“Indeed, Grenada, has added a new dimension in applying the human settlement concept,” said the ARD report.
Authorities have identified two sites for establishing human settlements. They will be funded by a 1.9-million-dollar loan from the Inter American Development Bank through the Barbados-based Caribbean Development Bank.
They regard the pilot projects as important in the context of applying the human settlements concept in the provision of shelter.
“Both sites are approximately seven acres and the ARD architects are endeavouring to create design layouts that will reflect the preferences of Grenadians. In this regard, the ARD has researched the traditional style of housing that has evolved in Grenada,” said Bain-Horsford.
“As minister responsible for housing, I see enormous potential in the application of the human settlement concept in Grenada, as we seek to utilise the limited space that we have in the most efficient manner,” she added.
Fourteen designs have been prepared by the ARD architects, incorporating single units, townhouses and apartments in a bid to utilise the limited space and natural contours of the land.
“This means lots of greenery and park areas so that the children can play close to home,” Bain Horsford said.
Earlier this month, the ARD signed contracts with a Chinese company to begin work at two sites, one on the east coast village of Soubise and the other at Mt. Gay near St. George’s, the capital. Both developments will provide for 84 housing units each.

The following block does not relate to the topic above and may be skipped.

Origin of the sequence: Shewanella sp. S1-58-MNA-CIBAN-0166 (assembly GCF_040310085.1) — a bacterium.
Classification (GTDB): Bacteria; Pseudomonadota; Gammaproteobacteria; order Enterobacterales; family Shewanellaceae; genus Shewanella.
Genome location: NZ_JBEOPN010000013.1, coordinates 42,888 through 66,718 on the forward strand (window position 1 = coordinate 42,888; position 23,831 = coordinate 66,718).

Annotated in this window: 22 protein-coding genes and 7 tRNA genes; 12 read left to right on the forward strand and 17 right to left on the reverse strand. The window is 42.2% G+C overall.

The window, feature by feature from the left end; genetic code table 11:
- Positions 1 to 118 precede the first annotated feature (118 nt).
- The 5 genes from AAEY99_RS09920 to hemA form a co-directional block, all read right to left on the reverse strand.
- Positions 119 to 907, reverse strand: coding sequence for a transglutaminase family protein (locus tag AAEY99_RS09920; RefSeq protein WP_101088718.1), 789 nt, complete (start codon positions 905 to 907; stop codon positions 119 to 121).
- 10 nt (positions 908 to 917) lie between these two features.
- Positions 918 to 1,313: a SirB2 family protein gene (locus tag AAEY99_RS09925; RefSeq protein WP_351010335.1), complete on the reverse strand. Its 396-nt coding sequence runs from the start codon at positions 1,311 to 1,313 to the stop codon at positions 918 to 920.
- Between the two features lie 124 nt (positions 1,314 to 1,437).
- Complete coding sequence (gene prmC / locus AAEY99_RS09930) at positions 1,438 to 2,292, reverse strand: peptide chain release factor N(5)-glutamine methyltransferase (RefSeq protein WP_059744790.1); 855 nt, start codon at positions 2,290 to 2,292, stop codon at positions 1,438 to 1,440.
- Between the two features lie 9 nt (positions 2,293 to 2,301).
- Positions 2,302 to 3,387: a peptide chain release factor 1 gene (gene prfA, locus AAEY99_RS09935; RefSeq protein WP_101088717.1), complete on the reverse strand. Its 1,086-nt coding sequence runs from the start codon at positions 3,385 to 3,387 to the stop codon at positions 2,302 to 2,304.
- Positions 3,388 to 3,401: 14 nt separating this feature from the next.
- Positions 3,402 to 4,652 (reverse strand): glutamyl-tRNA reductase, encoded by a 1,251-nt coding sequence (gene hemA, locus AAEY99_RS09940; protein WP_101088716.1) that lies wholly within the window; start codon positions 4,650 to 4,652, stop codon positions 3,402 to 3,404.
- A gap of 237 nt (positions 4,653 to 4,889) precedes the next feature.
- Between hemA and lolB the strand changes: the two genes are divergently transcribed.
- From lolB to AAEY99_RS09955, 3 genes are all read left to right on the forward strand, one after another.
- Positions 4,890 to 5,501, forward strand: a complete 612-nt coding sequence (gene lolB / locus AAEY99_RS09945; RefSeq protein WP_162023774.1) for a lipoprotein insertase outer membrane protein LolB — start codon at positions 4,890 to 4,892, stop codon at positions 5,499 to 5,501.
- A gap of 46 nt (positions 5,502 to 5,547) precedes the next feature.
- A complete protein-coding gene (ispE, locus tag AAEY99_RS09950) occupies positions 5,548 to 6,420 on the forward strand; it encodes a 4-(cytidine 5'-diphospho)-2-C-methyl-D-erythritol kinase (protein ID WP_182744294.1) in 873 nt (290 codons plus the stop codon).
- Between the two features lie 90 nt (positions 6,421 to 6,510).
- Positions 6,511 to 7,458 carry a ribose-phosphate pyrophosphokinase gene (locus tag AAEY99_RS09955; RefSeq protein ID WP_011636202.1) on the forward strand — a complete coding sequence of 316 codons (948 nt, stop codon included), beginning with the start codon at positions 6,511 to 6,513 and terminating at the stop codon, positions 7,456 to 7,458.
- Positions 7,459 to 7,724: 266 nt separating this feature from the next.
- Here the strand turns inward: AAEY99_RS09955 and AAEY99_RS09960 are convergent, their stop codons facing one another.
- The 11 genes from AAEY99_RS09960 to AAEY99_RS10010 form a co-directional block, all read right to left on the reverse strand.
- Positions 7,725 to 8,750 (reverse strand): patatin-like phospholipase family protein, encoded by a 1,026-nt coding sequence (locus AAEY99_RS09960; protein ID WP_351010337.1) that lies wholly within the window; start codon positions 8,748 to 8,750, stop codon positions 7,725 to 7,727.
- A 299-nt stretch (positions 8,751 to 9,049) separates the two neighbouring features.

A seven-member Chinese government team is now in Grenada discussing several aspects relating to the two sites, with the ARD providing a 42-page document on housing development in the country.
China has promised to fund the construction of 2,000 houses and it is expected that some of these will be built on the two sites where the Grenadian authorities have laid emphasis on the human settlements concept.
“The team was apprised of plans for human settlements in Soubise and Mt. Gay and the challenges of building houses on steep slopes and hilly terrain. Poor access for vehicles and equipment to individual houses was also identified as a constraint to reconstruction,” said an official statement, noting “the ARD produced several alternative house designs for consideration”.
The government says that families of the fishermen in those areas will be given priority. According to journalist Michael Bascombe, many of the residents are welcoming the relocation — people like Michael Smith, 45, whose small dwelling came crashing down during the first storm. “Over the last five years, storm surges and other weather patterns have made the area very vulnerable,” Bascombe noted.
In September, John Spears of the U.S.-based Sustainable Design Group conducted a workshop in Grenada outlining a variety of alternative construction methods and materials, including wastewater recycling, solar energy and other environmentally friendly practices.
His presentation featured a “complete earth home” using compressed earth brick walls, complete with solar oven and electricity, rainwater collection, composting and other natural systems that have been successfully applied in places like China, Mexico and Africa.
“I can see these methods happening in Grenada,” said David Sinclair, a member of the board of directors of the Contractors Association of Grenada.
Sinclair said there is plenty of local clay to make compressed bricks, and Grenada is also well-suited to the use of waterless toilets, recycling toilet waste into fertiliser and other “green” sanitation systems. (IPS)